Seriously. Backpacking is dirty business, but we are living in the 21st century when being a full-on hippie is not that trendy anymore. It’s totally ok if we spend a day walking on the highway, riding a deadly Asian train, scrambling through the jungle, sleeping on a sheep farm. That’s adventure, and nobody expects you to smell like roses. But for fussake, next time we come across shower facilities, do not pass up this brilliant opportunity.


– Owls and early birds

It’s kind of amazing to travel with someone who has a different sleeping pattern than you. This way, you get your alone time when the other is sleeping, and still get to spend common awake hours together. Just don’t be that ass who wakes me up at 7am and yells: ‘Come ooooon, you cannot waste your time sleeping, let us go and do exciting things!’ There is nothing exciting about 7am, you mean insensitive person. I’ve only been asleep for 4 hours.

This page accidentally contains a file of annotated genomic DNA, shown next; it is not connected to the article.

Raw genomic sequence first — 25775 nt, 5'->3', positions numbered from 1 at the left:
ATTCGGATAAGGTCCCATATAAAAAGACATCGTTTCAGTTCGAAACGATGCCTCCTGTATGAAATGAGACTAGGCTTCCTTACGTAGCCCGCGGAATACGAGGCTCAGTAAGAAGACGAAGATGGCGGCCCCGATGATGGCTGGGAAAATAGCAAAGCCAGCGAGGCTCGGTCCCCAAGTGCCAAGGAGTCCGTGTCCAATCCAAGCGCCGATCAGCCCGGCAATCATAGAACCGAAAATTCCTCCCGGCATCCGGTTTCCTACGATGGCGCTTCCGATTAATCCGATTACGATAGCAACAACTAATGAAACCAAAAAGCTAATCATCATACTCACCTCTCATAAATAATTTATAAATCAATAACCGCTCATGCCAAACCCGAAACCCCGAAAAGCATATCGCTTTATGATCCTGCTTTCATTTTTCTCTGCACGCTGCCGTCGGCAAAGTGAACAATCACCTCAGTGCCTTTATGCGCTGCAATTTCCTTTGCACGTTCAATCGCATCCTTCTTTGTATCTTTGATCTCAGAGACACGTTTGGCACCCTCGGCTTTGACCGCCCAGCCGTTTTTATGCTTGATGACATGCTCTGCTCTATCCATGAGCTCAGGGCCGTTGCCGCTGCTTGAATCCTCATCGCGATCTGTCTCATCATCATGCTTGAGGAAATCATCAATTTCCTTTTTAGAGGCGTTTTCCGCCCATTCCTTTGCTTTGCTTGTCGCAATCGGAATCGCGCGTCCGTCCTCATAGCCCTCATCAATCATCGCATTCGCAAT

That time we rode on top of the bus in Philippines
That time we rode on top of the bus in Philippines

– Freelancers and holiday kids

Some people I travelled with came to visit me for a few weeks because they wanted to spend their holidays in my company. After a while I realised that the core problem lies in our perception of travelling. For them, it is a two-week break from work routine, and they want to pack as much relaxation and new impressions as possible in these two weeks. For me, travelling is a full-time life, and I work freelance. When you see me staring at my computer all day long while the sun is shining and outdoorsy life is calling, I am not a zombified reddit addict or food instagrammer. I am answering emails, doing my job, and perhaps taking some time to send updates to my family who haven’t seen me for ages.